People who take aspirin on a regular basis for Heart disease should stop the drug 5 days before elective surgery to ensure that their blood is able to clot normally on the operative day.
In addition to its pain-relieving effects, aspirin inhibits the activity of platelets, cell-like structures in the blood that play a key role in clotting. This effect is beneficial for preventing clot-related diseases, such as Heart attack and Stroke, but it could spell problems during surgery.
Deciding when to stop aspirin therapy before surgery is a balancing act. If the drug is stopped too early, the patient could be at increased risk for clot-related problems. Conversely, discontinuing the drug too late, places the patient at risk for bleeding problems during the operation.
Dr. H. Paul Redmond, from Cork University Hospital in Ireland, and colleagues assessed clotting ability in 51 healthy volunteers who were randomly treated with aspirin, at one of two standard doses, or inactive “placebo” for 14 days. Data from 38 subjects was available for analysis.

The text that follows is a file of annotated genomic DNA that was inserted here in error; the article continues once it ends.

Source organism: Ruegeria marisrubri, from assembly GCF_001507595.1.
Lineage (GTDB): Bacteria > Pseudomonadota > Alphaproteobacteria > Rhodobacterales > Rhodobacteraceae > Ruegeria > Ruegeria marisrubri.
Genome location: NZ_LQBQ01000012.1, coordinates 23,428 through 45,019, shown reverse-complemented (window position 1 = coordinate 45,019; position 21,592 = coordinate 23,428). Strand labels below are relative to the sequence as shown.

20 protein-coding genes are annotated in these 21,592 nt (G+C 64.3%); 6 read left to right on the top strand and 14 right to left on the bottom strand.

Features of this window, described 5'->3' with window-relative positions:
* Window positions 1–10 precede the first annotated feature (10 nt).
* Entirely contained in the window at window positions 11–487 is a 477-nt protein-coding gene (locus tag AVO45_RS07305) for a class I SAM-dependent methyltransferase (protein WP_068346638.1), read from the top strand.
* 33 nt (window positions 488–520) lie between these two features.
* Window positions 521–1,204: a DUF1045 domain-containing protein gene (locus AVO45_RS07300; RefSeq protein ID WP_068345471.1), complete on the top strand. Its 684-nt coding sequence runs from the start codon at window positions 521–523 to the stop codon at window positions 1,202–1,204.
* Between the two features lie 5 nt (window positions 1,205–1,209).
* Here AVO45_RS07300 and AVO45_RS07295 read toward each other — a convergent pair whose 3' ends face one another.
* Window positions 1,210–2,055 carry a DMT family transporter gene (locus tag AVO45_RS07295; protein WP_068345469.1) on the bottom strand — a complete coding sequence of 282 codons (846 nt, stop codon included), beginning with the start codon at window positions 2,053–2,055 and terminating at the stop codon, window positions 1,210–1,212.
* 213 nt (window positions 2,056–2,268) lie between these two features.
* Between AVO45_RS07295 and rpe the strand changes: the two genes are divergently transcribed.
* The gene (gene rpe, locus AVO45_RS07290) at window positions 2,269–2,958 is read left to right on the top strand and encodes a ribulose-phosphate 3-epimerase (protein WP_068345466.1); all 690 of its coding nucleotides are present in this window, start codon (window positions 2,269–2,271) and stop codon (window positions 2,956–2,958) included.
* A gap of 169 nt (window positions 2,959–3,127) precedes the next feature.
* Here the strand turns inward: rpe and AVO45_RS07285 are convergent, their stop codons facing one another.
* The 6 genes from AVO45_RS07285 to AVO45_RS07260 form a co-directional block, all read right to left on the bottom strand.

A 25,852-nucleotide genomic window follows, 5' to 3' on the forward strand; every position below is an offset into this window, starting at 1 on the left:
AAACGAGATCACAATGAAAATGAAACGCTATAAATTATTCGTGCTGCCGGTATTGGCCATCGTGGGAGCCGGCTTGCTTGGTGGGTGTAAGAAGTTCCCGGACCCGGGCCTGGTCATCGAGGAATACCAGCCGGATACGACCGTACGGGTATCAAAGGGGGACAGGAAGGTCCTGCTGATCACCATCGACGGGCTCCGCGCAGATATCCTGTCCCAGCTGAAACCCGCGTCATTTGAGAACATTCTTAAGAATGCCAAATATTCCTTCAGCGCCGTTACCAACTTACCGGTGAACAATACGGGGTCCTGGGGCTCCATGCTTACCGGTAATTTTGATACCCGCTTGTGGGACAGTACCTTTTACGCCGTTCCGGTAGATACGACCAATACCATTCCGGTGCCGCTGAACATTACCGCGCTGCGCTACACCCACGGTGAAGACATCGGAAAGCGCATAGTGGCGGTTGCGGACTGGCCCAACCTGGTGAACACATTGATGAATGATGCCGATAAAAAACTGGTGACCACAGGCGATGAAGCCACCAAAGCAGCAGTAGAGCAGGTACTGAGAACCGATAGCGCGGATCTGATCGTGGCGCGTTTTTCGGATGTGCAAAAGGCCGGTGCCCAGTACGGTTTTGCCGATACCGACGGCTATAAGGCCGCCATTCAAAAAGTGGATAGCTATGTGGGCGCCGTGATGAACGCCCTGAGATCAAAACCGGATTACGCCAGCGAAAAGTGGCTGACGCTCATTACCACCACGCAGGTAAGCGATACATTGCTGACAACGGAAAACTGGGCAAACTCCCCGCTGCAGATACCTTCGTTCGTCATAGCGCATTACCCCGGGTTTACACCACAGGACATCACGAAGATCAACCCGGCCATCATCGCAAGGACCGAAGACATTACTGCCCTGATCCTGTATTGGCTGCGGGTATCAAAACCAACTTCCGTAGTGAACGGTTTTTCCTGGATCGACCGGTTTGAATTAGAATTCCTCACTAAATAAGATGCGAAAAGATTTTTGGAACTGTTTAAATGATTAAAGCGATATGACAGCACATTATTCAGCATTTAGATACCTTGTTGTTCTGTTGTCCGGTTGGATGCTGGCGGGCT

The researchers’ findings appear in the Journal of the American College of Surgeons.
Clotting ability fell as expected in the aspirin groups during treatment, the investigators point out. Within 144 hours of stopping aspirin therapy, all of the subjects displayed normal clotting ability. This period before normal clotting returned was about the same regardless of the aspirin dose given.
Based on these findings, “we believe that aspirin therapy should be discontinued 5 days before elective surgery and the operation planned for the sixth day after treatment cessation. This should allow physicians and surgeons to minimize the risks of stopping aspirin without increasing the risk of excessive perioperative bleeding,” the authors conclude.
SOURCE: Journal of the American College of Surgeons, April 2005.
Revision date: July 5, 2011
Last revised: by Andrew G. Epstein, M.D.